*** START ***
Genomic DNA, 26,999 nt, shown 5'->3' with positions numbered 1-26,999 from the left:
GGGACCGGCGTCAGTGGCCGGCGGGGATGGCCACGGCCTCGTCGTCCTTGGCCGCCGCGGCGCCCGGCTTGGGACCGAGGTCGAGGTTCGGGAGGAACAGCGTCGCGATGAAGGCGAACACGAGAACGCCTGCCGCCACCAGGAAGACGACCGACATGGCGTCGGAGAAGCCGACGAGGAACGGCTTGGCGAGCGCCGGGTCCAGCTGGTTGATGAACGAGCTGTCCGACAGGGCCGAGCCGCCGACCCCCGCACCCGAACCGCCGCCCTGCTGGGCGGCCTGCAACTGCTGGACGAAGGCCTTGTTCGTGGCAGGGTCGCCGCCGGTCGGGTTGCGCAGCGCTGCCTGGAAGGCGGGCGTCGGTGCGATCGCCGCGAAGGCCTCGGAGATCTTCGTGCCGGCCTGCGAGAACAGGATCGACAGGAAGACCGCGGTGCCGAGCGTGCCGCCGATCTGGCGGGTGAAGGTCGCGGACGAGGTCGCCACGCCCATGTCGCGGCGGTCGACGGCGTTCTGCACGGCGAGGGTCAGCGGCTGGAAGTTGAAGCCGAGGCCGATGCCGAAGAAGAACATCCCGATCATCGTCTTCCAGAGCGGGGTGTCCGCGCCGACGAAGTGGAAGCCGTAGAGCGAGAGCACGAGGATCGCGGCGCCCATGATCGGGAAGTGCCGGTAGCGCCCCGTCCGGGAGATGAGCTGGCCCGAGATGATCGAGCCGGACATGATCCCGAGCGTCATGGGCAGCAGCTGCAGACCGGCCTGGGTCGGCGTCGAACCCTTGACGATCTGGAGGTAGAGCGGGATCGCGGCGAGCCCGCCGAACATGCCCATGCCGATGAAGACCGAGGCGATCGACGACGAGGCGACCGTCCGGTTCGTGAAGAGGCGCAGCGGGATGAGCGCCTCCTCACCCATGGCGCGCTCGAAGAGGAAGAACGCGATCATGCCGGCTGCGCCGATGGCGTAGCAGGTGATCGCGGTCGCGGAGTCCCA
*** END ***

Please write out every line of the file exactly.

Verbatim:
Genomic DNA, 26,999 nt, shown 5'->3' with positions numbered 1-26,999 from the left:
GGGACCGGCGTCAGTGGCCGGCGGGGATGGCCACGGCCTCGTCGTCCTTGGCCGCCGCGGCGCCCGGCTTGGGACCGAGGTCGAGGTTCGGGAGGAACAGCGTCGCGATGAAGGCGAACACGAGAACGCCTGCCGCCACCAGGAAGACGACCGACATGGCGTCGGAGAAGCCGACGAGGAACGGCTTGGCGAGCGCCGGGTCCAGCTGGTTGATGAACGAGCTGTCCGACAGGGCCGAGCCGCCGACCCCCGCACCCGAACCGCCGCCCTGCTGGGCGGCCTGCAACTGCTGGACGAAGGCCTTGTTCGTGGCAGGGTCGCCGCCGGTCGGGTTGCGCAGCGCTGCCTGGAAGGCGGGCGTCGGTGCGATCGCCGCGAAGGCCTCGGAGATCTTCGTGCCGGCCTGCGAGAACAGGATCGACAGGAAGACCGCGGTGCCGAGCGTGCCGCCGATCTGGCGGGTGAAGGTCGCGGACGAGGTCGCCACGCCCATGTCGCGGCGGTCGACGGCGTTCTGCACGGCGAGGGTCAGCGGCTGGAAGTTGAAGCCGAGGCCGATGCCGAAGAAGAACATCCCGATCATCGTCTTCCAGAGCGGGGTGTCCGCGCCGACGAAGTGGAAGCCGTAGAGCGAGAGCACGAGGATCGCGGCGCCCATGATCGGGAAGTGCCGGTAGCGCCCCGTCCGGGAGATGAGCTGGCCCGAGATGATCGAGCCGGACATGATCCCGAGCGTCATGGGCAGCAGCTGCAGACCGGCCTGGGTCGGCGTCGAACCCTTGACGATCTGGAGGTAGAGCGGGATCGCGGCGAGCCCGCCGAACATGCCCATGCCGATGAAGACCGAGGCGATCGACGACGAGGCGACCGTCCGGTTCGTGAAGAGGCGCAGCGGGATGAGCGCCTCCTCACCCATGGCGCGCTCGAAGAGGAAGAACGCGATCATGCCGGCTGCGCCGATGGCGTAGCAGGTGATCGCGGTCGCGGAGTCCCA